Proving scalar multiplication given elliptic curve points

if P = G * p, Q = G * q and R = G * r, you can check whether or not p * q = r, having just P, Q and R as inputs.

How?

It's easy to see p * Q = q * P = R. But I don't see the leap to proving p * q = r.

• That's the point; you cannot do that (at least, it's unknown how to do that) on a standard elliptic curve - it is possible on a 'pairing friendly curve', that is, one where there's a computable e() blinear function. Keep on reading... Commented May 8, 2023 at 12:38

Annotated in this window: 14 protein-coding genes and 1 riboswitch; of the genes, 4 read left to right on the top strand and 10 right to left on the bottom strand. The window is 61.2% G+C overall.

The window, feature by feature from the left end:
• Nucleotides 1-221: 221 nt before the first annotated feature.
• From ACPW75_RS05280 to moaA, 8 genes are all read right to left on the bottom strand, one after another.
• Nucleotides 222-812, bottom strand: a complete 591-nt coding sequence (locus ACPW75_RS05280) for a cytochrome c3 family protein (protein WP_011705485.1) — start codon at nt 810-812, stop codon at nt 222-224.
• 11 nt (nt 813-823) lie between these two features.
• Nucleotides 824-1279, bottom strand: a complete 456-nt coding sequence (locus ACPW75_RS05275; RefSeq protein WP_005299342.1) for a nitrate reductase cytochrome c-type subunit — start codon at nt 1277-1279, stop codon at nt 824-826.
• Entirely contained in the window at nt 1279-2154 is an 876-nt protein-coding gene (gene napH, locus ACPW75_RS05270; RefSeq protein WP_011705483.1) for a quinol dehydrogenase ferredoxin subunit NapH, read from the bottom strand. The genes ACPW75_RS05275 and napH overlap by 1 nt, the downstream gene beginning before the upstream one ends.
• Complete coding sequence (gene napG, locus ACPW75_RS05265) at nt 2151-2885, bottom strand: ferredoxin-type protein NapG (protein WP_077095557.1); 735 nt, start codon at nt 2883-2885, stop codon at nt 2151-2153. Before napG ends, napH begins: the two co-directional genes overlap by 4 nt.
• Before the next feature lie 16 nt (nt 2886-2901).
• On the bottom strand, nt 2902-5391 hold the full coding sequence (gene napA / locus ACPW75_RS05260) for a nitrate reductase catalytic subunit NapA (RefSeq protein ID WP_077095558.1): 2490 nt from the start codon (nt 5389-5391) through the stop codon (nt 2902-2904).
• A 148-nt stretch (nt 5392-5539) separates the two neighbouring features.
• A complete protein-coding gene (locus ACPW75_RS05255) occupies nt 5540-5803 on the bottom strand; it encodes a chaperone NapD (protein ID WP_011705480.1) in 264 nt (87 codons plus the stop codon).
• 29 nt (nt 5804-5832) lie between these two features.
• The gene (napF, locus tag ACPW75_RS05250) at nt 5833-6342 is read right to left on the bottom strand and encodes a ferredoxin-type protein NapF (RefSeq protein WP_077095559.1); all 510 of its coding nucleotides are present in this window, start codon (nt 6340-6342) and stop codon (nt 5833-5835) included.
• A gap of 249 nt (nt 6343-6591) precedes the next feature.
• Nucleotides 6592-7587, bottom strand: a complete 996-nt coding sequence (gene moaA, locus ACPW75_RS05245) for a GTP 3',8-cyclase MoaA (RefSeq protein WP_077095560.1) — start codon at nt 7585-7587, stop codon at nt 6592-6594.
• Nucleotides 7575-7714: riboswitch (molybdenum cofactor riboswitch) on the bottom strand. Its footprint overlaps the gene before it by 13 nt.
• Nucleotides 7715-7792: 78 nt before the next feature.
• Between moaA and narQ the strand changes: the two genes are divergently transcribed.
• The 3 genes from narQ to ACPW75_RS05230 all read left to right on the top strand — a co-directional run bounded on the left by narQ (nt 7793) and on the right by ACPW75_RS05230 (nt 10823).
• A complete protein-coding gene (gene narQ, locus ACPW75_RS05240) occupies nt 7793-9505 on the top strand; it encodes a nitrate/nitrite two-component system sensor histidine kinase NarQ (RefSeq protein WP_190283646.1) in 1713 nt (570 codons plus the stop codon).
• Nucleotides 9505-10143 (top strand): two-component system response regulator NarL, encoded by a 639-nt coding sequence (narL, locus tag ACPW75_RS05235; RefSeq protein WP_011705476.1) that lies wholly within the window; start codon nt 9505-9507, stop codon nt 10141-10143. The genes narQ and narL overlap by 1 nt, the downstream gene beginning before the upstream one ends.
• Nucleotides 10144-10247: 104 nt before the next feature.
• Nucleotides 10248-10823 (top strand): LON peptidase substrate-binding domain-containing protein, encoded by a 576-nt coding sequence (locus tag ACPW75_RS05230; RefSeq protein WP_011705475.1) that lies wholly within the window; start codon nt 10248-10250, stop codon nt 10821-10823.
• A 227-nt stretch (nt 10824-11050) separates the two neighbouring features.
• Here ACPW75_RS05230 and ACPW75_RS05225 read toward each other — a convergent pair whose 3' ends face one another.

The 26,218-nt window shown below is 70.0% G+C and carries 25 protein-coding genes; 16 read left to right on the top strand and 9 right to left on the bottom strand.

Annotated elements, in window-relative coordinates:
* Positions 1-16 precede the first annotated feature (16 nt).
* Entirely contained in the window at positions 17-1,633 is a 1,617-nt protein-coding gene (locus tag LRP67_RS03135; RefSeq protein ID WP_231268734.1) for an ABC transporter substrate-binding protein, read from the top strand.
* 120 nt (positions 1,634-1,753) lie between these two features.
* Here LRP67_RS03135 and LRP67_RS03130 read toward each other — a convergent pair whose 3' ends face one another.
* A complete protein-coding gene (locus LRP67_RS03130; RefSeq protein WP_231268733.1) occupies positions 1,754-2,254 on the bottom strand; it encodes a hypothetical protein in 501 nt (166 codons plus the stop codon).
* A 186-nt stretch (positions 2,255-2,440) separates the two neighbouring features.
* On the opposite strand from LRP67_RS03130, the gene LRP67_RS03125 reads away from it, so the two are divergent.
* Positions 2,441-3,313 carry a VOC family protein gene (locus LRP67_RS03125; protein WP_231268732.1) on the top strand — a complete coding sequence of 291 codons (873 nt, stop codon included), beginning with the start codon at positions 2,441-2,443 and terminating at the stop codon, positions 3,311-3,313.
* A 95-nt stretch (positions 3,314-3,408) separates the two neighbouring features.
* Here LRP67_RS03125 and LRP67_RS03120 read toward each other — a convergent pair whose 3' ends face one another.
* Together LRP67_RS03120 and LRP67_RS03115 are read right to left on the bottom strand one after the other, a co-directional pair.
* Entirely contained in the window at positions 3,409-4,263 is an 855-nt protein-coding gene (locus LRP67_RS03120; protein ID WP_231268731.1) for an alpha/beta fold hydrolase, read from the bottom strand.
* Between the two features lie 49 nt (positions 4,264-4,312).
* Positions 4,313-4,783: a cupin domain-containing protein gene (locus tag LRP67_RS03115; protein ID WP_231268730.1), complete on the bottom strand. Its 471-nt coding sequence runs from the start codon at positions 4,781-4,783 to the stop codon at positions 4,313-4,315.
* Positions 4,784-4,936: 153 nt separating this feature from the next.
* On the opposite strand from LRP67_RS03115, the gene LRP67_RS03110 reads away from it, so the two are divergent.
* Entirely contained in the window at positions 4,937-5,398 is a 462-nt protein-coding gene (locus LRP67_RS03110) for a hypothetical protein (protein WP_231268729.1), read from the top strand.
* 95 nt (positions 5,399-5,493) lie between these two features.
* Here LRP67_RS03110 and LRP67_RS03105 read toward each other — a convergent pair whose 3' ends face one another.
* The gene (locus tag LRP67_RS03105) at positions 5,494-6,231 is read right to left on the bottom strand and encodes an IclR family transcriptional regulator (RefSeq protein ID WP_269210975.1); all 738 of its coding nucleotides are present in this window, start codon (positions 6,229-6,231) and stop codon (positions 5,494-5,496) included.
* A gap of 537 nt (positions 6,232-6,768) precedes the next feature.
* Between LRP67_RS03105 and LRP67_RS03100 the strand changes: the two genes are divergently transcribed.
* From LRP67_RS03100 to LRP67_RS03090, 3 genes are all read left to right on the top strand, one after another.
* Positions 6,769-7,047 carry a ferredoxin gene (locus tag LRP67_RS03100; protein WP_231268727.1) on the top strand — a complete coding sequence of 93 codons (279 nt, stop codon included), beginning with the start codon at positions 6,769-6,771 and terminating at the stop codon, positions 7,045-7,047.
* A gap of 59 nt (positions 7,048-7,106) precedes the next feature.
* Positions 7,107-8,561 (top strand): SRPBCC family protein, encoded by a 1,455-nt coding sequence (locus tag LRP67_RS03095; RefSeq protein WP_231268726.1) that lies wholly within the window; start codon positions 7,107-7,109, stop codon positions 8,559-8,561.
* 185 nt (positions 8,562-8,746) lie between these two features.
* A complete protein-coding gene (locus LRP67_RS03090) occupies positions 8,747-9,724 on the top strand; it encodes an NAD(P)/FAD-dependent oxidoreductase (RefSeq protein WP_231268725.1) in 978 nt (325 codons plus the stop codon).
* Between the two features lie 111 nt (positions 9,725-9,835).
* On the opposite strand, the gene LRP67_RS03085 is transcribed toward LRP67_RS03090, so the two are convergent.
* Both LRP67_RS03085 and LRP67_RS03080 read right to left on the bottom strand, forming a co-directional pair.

The Weil Pairing is a bilinear pairing, which is a function $$e$$ that maps two points in a pairing friendly elliptic curve $$E(\mathbb{F}_q)$$ to an element in the finite field $$\mathbb{F}_{q^k}$$, where $$k$$ is the embedding degree associated with the curve.

If the elliptic curve's generator is $$G$$ & $$a$$ & $$b$$ are scalars, then the bilinearity means that $$e(aG,bG) = e(G,G)^{ab}$$.

We know $$P$$, $$Q$$, $$R$$ & $$G$$.

So, we can calculate the following values in $$F_{p^k}$$

Let

1. $$v_1 = e(P, Q)$$
2. $$v_2 = e(G, R)$$

Now,

$$e(P, Q) = e(pG, qG)$$

Now because of the bilinearity, this is also equal to $$e(G,G)^{pq}$$

Likewise, $$e(G, R) = e(G, rG) = e(G,G)^r$$

So if $$v_1 = v_2$$, then it means,

$$e(G,G)^{pq} = e(G,G)^r$$

which means $$pq = r$$

Thus, we can check if $$pq \stackrel {?}{=} r$$